[foaf-protocols] First WebID Teleconference minutes (July 27th 2010)

Manu Sporny msporny at digitalbazaar.com
Fri Aug 6 01:28:54 CEST 2010

On 08/02/2010 08:50 AM, Seth Russell wrote:
> I don't know if this has been already dealt with or not, but i think it
> is important if you intend WebIDs to be used by people.  First point of
> information:   arn't you're giving out WebID's, hopefully short ones,
> which people pass around in various contexts to various agents to
> identify themselves?  Well if that is the case, then me thinks that is
> should be **mandated** that if a person hits one of those WebID's with
> their browser, not knowing anything about content negoition, that the
> WewID URL will respond with a profile in a human friendly way.   But
> gentelmen, i don't think that is what is happening now.   Some respond
> back in XML ... others in JSON ... very few of your WebId respond back
> with a page which an actually person would want to read.   So is it
> possible that you guys will consider actually putting that mandate in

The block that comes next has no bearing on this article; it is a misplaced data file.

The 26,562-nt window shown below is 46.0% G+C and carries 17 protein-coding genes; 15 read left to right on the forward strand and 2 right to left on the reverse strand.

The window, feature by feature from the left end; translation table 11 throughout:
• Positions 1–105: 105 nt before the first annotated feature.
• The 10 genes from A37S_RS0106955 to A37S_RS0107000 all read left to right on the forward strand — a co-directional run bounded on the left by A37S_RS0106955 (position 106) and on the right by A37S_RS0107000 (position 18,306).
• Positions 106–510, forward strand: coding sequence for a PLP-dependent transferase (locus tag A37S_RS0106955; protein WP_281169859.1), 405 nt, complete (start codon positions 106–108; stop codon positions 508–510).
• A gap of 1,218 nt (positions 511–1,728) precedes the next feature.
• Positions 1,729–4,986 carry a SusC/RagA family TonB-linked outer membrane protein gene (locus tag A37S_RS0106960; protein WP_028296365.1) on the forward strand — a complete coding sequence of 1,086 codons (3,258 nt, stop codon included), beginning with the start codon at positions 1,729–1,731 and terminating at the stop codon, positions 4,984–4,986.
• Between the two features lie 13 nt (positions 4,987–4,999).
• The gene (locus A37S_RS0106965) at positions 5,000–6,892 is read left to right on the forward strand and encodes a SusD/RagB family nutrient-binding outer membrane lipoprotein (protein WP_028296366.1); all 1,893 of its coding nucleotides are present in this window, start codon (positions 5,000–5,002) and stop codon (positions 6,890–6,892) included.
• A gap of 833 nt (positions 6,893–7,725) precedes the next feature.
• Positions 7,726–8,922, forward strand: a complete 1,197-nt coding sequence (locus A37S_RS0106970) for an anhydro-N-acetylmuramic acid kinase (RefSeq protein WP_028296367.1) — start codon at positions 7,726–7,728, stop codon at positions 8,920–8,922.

> the specification?  


I agree with you at a high level. I think it's important for WebID URLs
to be human readable. We don't need it for interoperability, but it will
certainly help when explaining that "a WebID is just a web page" to
those new to the concept.

We must make sure that we don't get too wrapped up in the technical
details to understand the human problem that we're trying to solve. We
need a clear way to communicate the concept of WebID to non-technical

If we can say, "just plug your WebID into your browser and you'll be
able to see the WebID description", then we will have gone a long way
towards helping people understand that WebID is a concept that they can

This is the reason that I think that we should just settle on XHTML+RDFa
as the only required serialization format on both sides, but I do
understand that there are others on here that are tied to RDF/XML for
various reasons.

-- manu

Manu Sporny (skype: msporny, twitter: manusporny)
President/CEO - Digital Bazaar, Inc.
blog: WebApp Security - A jQuery Javascript-native SSL/TLS library

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